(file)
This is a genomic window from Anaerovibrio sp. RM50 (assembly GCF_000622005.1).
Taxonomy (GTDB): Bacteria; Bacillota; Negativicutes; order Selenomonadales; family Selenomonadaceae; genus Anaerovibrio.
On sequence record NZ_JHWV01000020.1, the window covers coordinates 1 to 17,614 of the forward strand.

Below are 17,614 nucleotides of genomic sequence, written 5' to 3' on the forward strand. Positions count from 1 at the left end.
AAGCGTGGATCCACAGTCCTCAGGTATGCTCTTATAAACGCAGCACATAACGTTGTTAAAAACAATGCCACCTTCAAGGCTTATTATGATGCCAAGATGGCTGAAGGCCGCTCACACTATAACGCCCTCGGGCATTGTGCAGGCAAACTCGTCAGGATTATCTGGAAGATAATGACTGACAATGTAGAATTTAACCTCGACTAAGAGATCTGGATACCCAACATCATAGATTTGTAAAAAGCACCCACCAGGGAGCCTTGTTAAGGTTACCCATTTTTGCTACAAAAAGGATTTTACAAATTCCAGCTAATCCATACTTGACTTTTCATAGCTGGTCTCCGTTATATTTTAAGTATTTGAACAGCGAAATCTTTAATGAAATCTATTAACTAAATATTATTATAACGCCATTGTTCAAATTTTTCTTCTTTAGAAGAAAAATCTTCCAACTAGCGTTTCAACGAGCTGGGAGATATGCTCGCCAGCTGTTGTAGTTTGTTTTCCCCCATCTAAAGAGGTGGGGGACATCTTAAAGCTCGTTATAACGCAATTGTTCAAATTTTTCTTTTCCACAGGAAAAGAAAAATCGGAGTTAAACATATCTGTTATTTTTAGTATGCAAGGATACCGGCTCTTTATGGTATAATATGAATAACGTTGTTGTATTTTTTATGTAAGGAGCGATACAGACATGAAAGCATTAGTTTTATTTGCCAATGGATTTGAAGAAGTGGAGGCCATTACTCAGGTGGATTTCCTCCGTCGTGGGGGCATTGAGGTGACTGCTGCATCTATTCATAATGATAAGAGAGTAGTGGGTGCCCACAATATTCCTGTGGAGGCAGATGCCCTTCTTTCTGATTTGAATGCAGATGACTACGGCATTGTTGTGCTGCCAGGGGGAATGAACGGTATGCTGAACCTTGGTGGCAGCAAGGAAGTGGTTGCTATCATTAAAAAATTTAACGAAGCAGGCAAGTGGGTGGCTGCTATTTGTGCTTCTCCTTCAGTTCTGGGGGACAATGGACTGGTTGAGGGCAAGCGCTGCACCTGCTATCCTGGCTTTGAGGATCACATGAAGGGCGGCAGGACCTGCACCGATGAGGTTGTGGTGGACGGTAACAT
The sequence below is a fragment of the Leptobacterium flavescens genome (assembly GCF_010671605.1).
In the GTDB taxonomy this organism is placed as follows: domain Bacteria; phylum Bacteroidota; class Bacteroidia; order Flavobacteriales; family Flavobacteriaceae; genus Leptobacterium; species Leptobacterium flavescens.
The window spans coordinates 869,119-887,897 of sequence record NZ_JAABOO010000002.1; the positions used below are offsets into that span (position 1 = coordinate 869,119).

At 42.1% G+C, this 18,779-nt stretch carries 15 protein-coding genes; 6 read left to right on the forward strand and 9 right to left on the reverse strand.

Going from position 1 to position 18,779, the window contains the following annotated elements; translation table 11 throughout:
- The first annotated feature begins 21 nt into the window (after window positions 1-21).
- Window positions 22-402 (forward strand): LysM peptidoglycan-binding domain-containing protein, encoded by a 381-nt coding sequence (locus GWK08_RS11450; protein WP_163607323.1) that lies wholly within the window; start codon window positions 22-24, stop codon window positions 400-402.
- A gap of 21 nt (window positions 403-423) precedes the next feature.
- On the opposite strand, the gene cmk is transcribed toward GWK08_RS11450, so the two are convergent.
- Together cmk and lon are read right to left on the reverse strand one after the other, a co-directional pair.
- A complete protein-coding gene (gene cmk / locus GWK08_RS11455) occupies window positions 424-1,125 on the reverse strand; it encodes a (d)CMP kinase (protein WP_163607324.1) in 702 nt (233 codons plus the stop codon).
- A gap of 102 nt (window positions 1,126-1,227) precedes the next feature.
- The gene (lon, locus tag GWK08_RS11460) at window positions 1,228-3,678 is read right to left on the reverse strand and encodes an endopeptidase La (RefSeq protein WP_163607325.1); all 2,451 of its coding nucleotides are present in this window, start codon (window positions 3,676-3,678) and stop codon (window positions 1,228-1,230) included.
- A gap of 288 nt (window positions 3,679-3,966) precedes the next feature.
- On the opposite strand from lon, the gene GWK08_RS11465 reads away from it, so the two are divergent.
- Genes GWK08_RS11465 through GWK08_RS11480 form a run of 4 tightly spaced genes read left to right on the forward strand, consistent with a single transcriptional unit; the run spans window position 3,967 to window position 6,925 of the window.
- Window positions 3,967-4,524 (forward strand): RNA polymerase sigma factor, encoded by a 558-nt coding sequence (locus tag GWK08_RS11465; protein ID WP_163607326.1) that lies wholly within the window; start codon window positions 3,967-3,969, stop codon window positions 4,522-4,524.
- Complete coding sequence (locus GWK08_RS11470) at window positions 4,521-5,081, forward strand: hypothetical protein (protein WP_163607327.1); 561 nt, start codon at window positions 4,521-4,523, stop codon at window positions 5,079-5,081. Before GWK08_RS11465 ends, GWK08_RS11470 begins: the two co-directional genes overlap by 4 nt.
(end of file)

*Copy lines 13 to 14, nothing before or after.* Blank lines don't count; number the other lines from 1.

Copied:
- A gap of 21 nt (window positions 403-423) precedes the next feature.
- On the opposite strand, the gene cmk is transcribed toward GWK08_RS11450, so the two are convergent.